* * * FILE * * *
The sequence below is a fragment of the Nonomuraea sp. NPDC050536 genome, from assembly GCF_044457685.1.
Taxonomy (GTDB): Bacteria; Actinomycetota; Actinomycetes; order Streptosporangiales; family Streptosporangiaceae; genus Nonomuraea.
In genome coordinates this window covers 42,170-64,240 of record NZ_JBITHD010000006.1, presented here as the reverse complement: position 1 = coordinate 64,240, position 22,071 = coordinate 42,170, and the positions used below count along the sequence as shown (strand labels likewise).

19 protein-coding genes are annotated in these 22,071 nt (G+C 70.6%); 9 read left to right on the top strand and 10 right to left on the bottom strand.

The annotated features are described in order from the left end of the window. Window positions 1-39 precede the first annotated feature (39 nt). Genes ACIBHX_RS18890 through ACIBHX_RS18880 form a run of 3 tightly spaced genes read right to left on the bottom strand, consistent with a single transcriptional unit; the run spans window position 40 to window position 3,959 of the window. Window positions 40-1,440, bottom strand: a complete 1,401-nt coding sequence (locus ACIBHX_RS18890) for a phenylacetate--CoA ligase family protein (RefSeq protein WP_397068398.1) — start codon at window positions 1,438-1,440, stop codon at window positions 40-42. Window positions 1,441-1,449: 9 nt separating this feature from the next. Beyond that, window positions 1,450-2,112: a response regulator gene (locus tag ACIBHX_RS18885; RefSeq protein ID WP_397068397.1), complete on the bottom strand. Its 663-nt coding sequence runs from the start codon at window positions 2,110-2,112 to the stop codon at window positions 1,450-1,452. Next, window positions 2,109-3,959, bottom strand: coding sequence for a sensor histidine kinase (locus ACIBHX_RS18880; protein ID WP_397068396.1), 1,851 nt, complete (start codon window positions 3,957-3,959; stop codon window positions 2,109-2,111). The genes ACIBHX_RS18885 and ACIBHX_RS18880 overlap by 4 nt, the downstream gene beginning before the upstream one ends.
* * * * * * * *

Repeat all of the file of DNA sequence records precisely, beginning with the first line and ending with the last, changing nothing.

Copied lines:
The sequence below is a fragment of the Nonomuraea sp. NPDC050536 genome, from assembly GCF_044457685.1.
Taxonomy (GTDB): Bacteria; Actinomycetota; Actinomycetes; order Streptosporangiales; family Streptosporangiaceae; genus Nonomuraea.
In genome coordinates this window covers 42,170-64,240 of record NZ_JBITHD010000006.1, presented here as the reverse complement: position 1 = coordinate 64,240, position 22,071 = coordinate 42,170, and the positions used below count along the sequence as shown (strand labels likewise).

19 protein-coding genes are annotated in these 22,071 nt (G+C 70.6%); 9 read left to right on the top strand and 10 right to left on the bottom strand.

The annotated features are described in order from the left end of the window. Window positions 1-39 precede the first annotated feature (39 nt). Genes ACIBHX_RS18890 through ACIBHX_RS18880 form a run of 3 tightly spaced genes read right to left on the bottom strand, consistent with a single transcriptional unit; the run spans window position 40 to window position 3,959 of the window. Window positions 40-1,440, bottom strand: a complete 1,401-nt coding sequence (locus ACIBHX_RS18890) for a phenylacetate--CoA ligase family protein (RefSeq protein WP_397068398.1) — start codon at window positions 1,438-1,440, stop codon at window positions 40-42. Window positions 1,441-1,449: 9 nt separating this feature from the next. Beyond that, window positions 1,450-2,112: a response regulator gene (locus tag ACIBHX_RS18885; RefSeq protein ID WP_397068397.1), complete on the bottom strand. Its 663-nt coding sequence runs from the start codon at window positions 2,110-2,112 to the stop codon at window positions 1,450-1,452. Next, window positions 2,109-3,959, bottom strand: coding sequence for a sensor histidine kinase (locus ACIBHX_RS18880; protein ID WP_397068396.1), 1,851 nt, complete (start codon window positions 3,957-3,959; stop codon window positions 2,109-2,111). The genes ACIBHX_RS18885 and ACIBHX_RS18880 overlap by 4 nt, the downstream gene beginning before the upstream one ends.